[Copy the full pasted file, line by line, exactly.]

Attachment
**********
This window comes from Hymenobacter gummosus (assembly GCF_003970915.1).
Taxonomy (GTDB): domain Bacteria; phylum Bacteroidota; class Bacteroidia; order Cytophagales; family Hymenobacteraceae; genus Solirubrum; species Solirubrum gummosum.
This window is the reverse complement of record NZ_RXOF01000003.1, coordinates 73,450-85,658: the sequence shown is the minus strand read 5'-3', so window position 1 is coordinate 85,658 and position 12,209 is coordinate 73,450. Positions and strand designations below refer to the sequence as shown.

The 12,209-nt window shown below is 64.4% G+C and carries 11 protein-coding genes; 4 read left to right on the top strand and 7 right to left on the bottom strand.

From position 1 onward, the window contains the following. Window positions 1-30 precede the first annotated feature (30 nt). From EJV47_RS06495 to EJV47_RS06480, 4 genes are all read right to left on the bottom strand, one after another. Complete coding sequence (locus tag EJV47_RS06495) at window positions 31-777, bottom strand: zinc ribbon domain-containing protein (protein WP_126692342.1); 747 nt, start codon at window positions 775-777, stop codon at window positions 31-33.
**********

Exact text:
This window comes from Hymenobacter gummosus (assembly GCF_003970915.1).
Taxonomy (GTDB): domain Bacteria; phylum Bacteroidota; class Bacteroidia; order Cytophagales; family Hymenobacteraceae; genus Solirubrum; species Solirubrum gummosum.
This window is the reverse complement of record NZ_RXOF01000003.1, coordinates 73,450-85,658: the sequence shown is the minus strand read 5'-3', so window position 1 is coordinate 85,658 and position 12,209 is coordinate 73,450. Positions and strand designations below refer to the sequence as shown.

The 12,209-nt window shown below is 64.4% G+C and carries 11 protein-coding genes; 4 read left to right on the top strand and 7 right to left on the bottom strand.

From position 1 onward, the window contains the following. Window positions 1-30 precede the first annotated feature (30 nt). From EJV47_RS06495 to EJV47_RS06480, 4 genes are all read right to left on the bottom strand, one after another. Complete coding sequence (locus tag EJV47_RS06495) at window positions 31-777, bottom strand: zinc ribbon domain-containing protein (protein WP_126692342.1); 747 nt, start codon at window positions 775-777, stop codon at window positions 31-33.